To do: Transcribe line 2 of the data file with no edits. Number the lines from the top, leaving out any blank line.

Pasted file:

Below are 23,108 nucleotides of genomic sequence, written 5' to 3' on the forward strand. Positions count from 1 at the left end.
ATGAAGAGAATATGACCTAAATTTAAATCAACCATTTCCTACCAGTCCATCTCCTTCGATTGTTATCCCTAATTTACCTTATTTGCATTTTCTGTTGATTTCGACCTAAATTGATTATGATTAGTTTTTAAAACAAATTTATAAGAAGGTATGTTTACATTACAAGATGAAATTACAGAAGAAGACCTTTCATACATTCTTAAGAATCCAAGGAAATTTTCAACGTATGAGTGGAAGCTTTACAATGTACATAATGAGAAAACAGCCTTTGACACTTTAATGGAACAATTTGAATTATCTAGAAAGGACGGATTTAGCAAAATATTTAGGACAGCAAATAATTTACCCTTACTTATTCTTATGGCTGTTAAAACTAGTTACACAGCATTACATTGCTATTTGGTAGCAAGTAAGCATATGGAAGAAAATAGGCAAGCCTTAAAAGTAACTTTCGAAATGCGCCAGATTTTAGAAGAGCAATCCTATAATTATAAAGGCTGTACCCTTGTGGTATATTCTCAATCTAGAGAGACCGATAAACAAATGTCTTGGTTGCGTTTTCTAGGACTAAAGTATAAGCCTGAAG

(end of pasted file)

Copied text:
ATGAAGAGAATATGACCTAAATTTAAATCAACCATTTCCTACCAGTCCATCTCCTTCGATTGTTATCCCTAATTTACCTTATTTGCATTTTCTGTTGATTTCGACCTAAATTGATTATGATTAGTTTTTAAAACAAATTTATAAGAAGGTATGTTTACATTACAAGATGAAATTACAGAAGAAGACCTTTCATACATTCTTAAGAATCCAAGGAAATTTTCAACGTATGAGTGGAAGCTTTACAATGTACATAATGAGAAAACAGCCTTTGACACTTTAATGGAACAATTTGAATTATCTAGAAAGGACGGATTTAGCAAAATATTTAGGACAGCAAATAATTTACCCTTACTTATTCTTATGGCTGTTAAAACTAGTTACACAGCATTACATTGCTATTTGGTAGCAAGTAAGCATATGGAAGAAAATAGGCAAGCCTTAAAAGTAACTTTCGAAATGCGCCAGATTTTAGAAGAGCAATCCTATAATTATAAAGGCTGTACCCTTGTGGTATATTCTCAATCTAGAGAGACCGATAAACAAATGTCTTGGTTGCGTTTTCTAGGACTAAAGTATAAGCCTGAAG